StockX raises $6M to grow its marketplace for limited-edition products

StockX, a marketplace for sneakers, has announced that they’ve closed a $6M round from a group of high-profile investors like Mark Wahlberg, Scooter Braun, and Wale. They join existing investors like Eminem, SV Angel and Detroit Venture Partners.

The sneaker reseller space couldn’t be hotter right now. GOAT, one of the largest app-based sneaker marketplaces has raised more than $30M in just the last six months, and boasts over 1.5M users across the platform. Stadium Goods is another reseller and just raised $4.6M for its blend of online and brick and mortar consignment shops.

But StockX has a unique twist that differentiates it from all of its competitors. The startup calls itself a “stock market of things”, meaning that it uses a “bid/ask” market to connect buyers and sellers – just like an actual stock market does.

For example, a buyer would place a bid for $650 for a pair of shoes, and a seller may be asking $680 for the same pair that they currently own. And when the bid/ask spread eventually meets, a transaction happens.

The advantage to this model is mainly transparency – you can see exactly how much more you’d need to spend to instantly meet the asking price and buy a pair of shoes, or as a seller you get a real-time view at how much people are willing to pay for what you are selling.

Plus a bid/ask model lets you instantly buy or sell at the current bid/ask price, assuming you don’t want to wait for someone to match your offer.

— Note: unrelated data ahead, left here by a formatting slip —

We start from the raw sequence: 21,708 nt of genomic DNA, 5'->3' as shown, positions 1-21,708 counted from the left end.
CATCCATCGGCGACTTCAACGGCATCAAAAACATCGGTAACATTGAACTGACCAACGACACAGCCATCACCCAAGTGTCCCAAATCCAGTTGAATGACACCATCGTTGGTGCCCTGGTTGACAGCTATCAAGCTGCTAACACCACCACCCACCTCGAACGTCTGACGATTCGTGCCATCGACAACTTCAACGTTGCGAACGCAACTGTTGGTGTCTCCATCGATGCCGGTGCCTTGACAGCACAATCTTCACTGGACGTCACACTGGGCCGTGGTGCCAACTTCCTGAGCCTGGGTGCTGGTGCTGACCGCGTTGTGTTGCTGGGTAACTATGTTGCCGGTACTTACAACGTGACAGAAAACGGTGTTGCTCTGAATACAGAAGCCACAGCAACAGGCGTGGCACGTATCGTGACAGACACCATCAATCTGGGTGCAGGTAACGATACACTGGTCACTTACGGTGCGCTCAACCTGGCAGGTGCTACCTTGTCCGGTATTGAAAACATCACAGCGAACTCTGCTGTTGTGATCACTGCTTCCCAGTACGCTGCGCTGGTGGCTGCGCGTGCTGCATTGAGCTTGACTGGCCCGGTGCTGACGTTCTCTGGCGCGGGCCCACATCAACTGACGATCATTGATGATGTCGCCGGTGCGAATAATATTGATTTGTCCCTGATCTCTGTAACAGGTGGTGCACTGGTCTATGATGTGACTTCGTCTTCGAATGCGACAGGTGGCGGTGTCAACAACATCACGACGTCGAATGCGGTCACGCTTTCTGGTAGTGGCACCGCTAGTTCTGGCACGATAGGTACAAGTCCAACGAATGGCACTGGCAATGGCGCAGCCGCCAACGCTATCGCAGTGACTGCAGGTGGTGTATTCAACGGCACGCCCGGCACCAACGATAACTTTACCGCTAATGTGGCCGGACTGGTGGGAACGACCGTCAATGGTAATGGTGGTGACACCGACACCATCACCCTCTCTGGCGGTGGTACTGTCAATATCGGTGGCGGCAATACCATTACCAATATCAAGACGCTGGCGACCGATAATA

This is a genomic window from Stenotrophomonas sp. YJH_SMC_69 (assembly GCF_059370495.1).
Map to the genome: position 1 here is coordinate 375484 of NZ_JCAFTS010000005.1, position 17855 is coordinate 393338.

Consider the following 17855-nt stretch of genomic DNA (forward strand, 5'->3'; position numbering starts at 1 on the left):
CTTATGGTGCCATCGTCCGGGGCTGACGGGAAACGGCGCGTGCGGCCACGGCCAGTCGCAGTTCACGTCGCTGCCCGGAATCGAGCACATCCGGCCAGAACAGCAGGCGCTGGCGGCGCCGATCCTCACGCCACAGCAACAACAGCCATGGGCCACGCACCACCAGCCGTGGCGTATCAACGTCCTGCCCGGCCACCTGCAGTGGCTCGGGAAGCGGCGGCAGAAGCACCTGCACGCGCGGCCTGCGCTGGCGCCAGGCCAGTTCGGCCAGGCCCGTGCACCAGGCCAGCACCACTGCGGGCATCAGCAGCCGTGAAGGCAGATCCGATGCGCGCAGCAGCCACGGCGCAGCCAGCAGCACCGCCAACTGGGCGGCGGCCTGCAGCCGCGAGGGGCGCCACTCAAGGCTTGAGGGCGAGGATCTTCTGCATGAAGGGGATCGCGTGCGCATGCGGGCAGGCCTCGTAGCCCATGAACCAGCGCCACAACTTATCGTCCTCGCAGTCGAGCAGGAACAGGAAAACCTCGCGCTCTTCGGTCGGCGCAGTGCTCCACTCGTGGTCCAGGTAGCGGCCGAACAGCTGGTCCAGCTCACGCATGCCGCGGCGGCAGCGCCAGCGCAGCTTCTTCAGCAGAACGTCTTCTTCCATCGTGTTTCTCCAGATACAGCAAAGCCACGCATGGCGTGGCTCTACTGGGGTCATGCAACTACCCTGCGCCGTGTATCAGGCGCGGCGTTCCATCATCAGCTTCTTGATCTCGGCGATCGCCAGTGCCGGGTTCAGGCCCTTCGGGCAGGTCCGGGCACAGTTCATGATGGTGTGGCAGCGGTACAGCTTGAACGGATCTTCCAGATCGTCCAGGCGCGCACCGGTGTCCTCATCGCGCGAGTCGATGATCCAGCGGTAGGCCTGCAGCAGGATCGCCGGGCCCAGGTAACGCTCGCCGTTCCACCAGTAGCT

StockX also utilizes this real-time pricing data to create a virtual “portfolio” for your sneakers. Essentially you can create a list of all the shoes you own, then track the aggregate value of your collection as prices on each shoe fluctuate up and down.

Like most sneaker resellers, StockX also has an authentication component where the seller ships their shoes to the startup for verification, after which they are sent to the buyer.

StockX will use this new funding to expand their sneaker business, but also to expand into new verticals for other limited-edition products, explained Josh Luber, co-founder and CEO of StockX. Two verticals Luber mentioned were watches and handbags, but it’s easy to see StockX eventually playing host to any item that is in high demand on the secondary market and would need verification before being delivered to the seller.

Besides expanding into new verticals, StockX says they are also soon planning on allowing users from foreign countries to start selling on the platform.